Using the MMPI-2 in Forensic Assessment by James N. Butcher, Ph.D., Giselle A. Hass, Psy.D., Roger L. Greene, Ph.D., and Linda D. Nelson, Ph.D., ABPN. (2015) APA Books. Washington, D.C. Hardcover: $79.95; member price: $54.95.
During the past several decades the practice of forensic psychology has greatly expanded and has undergone continuous development in the types of services forensic practitioners provide. Today, forensic psychologists use specialized knowledge and skills to assist in many areas of administrative, criminal and legal proceedings.
As forensic psychologists continue to provide professional expertise in an ever increasing number of legal areas the need for specialized forensic instruments has also grown. One instrument that has withstood the test of time and has been most frequently used by forensic psychologists has been the MMPI-2.
Originally developed in the 1940s to assess adult personality and psycho-pathology, the test has been reliably adapted and used by forensic psychologists in providing sound and convincing empirical support for opinions and testimony in many forensic settings.
The authors of Using the MMPI-2 in Forensic Assessment have succeeded in providing both sophisticated and informative guidance to forensic practitioners using the MMPI-2 in practice. The text incorporates the most recent developments and research into a very user-friendly format that is full of pertinent information.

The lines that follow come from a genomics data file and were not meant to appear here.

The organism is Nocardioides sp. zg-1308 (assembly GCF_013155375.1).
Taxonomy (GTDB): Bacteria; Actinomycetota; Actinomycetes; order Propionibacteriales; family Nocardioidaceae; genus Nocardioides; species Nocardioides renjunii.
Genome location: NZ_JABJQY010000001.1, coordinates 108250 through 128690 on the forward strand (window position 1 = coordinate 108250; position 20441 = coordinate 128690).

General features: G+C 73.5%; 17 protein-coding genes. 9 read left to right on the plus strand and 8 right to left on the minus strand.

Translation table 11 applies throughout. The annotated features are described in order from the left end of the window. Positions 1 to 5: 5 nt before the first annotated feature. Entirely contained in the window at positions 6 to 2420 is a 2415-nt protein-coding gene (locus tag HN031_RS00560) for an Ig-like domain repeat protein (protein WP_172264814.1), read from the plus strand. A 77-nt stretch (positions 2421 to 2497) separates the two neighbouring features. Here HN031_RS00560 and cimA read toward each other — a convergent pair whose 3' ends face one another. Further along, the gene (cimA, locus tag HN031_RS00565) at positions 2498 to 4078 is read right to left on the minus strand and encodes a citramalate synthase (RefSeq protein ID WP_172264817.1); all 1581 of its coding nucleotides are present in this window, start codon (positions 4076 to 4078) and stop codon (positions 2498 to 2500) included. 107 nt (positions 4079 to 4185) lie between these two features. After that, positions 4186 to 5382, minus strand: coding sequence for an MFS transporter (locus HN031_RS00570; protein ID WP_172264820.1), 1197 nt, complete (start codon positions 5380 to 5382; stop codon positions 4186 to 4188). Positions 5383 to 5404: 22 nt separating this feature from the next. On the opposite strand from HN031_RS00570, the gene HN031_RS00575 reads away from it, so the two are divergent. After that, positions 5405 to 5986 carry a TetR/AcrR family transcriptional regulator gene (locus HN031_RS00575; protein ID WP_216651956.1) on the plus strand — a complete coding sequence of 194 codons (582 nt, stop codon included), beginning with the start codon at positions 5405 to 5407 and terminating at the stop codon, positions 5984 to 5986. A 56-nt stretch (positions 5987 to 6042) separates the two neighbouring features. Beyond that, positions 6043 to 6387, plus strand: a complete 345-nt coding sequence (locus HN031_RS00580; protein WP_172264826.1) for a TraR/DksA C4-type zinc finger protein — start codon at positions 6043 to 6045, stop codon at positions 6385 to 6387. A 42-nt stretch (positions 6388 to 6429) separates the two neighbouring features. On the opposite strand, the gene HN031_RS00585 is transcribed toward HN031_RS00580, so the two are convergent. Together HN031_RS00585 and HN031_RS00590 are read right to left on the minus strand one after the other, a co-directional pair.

The book is well organized and flows naturally from test development and administration to uses in specific areas of practice. After providing an overview of the standard scales, the authors offer detailed guidelines in using the test in several specialized areas of forensic practice. All of the authors are very well known and have a great deal of both practical and research experience in the use and development of the MMPI-2.
The book includes chapters describing the use of the test in neuropsychological assessment, personal injury evaluations, workers compensation evaluations, immigration evaluations, custody and child protection evaluations, cases of intimate partner violence and correctional settings as well as in the newer area of forensic practice, immigration evaluations.
The chapter on using the MMPI-2 in immigration evaluations particularly demonstrates the desire of the authors to include the most timely information, as this area of specialization has been a relatively new field of forensic practice.
In addition, the book includes a very short chapter devoted to the MMPI-2 RF test. The 15-page chapter is devoted entirely to describing the various shortcomings and limitations of the instrument. The recitation of MMPI-2 RF test failures leaves little doubt about the author’s view regarding the very limited utility of this test in forensic cases.
Notably, the book also covers two very important and sometimes overlooked issues with using the MMPI-2 in the forensic contexts. The two areas are cultural factors in assessment and using computer-based interpretations of the MMPI-2 in report writing and testimony.